A sponsor's grant application guidelines must drive every aspect of proposal form, content and style. Study the guidelines closely and follow them without exception, paying special attention to page limits, font size and margins.

Guidelines and forms (if required by the sponsor) are commonly available on the appropriate web site, but with some foundations they sometimes come only by regular mail once requested. A large number of foundations and trusts require contact for an invitation to apply before providing an application or guidelines.

All federal funding opportunities are now advertised through (

When researching federal sources, it is advantageous to spend time on the website.

Please note that to view any documents you will be required to download a free software program, PureEdge Viewer. The vast majority of all federal grant applications must now be electronically submitted through the website. Only the Office of Research and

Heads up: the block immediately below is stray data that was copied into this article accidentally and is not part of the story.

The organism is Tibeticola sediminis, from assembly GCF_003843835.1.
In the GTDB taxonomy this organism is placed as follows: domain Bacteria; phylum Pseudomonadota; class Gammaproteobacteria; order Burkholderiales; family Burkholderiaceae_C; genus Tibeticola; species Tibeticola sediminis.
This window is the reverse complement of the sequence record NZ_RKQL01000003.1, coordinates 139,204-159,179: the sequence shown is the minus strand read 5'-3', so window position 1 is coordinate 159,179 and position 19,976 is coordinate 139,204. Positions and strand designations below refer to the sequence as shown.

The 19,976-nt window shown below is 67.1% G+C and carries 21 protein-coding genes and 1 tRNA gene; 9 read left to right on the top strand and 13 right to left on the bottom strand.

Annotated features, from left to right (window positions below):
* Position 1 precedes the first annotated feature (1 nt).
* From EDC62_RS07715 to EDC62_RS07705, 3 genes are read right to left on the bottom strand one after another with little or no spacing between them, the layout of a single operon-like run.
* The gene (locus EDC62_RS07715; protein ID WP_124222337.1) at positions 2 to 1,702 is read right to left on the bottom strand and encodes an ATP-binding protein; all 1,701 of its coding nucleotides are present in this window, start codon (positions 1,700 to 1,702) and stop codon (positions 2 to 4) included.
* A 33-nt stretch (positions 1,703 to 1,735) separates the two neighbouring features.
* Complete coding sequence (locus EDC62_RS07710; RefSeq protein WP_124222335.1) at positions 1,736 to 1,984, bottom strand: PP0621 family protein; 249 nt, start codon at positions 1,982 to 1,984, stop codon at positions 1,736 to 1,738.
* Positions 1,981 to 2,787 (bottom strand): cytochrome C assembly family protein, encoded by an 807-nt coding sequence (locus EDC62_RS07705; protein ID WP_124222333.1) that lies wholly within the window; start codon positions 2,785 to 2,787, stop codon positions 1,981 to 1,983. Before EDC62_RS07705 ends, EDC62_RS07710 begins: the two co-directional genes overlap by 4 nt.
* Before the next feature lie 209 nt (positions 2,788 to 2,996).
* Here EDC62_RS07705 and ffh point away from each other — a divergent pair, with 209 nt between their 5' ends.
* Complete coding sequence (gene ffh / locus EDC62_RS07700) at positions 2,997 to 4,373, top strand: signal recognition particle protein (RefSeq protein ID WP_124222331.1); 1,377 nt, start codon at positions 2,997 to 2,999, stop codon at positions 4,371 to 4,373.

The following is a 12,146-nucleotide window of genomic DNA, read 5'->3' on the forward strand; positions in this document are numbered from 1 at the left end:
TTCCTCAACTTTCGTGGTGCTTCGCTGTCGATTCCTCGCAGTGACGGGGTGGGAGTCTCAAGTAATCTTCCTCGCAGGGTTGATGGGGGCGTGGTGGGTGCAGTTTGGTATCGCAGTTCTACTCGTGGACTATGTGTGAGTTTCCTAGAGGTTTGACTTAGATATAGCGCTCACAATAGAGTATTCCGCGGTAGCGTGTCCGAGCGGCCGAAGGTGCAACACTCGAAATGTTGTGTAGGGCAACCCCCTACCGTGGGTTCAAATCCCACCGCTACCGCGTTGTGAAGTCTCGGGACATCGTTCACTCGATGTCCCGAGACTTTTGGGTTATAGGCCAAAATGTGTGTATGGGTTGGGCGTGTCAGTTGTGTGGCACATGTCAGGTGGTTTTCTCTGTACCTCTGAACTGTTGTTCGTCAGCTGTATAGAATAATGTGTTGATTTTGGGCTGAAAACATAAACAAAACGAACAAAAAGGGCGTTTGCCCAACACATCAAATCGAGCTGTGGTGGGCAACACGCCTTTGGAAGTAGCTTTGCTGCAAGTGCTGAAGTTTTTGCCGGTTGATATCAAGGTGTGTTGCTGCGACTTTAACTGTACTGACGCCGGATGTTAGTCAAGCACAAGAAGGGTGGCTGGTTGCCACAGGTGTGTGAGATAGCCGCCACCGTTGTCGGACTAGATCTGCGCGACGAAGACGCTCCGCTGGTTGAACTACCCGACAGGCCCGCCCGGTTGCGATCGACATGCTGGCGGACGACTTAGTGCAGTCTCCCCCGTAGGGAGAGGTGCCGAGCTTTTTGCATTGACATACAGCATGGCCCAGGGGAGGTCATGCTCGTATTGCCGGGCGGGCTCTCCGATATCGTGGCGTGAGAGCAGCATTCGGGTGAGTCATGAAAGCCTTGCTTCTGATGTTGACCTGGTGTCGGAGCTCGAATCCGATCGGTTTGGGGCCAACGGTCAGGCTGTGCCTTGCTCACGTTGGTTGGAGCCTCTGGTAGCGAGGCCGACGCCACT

Sponsored Programs has permission to submit these applications.

The Foundation Directory Online is the nation’s leading online resource for funding research. All

UWSP faculty and staff have access to the Foundation Directory Online through the University

Library; Foundation Collection Librarian, Nerissa Nelson, x4204,, is available to assist in a foundation funding search.

Step 5: Develop the Proposal Narrative

There is no secret formula guaranteed to produce a perfect proposal. A more effective document can be prepared, however, if certain general principles are kept in mind.

First, the proposal document is the primary basis for evaluating the project and for determining whether financial support is justified. The proposal must represent the need for action and include all the information necessary to accurately evaluate the proposed activity and the principle investigator/project manager's ability to complete the project.

Second, the document will be read by people facing time constraints. Reviewers often read large numbers of similar proposals in a relatively short meeting. The proposal must be wellorganized and concise in order to stand out from the crowd.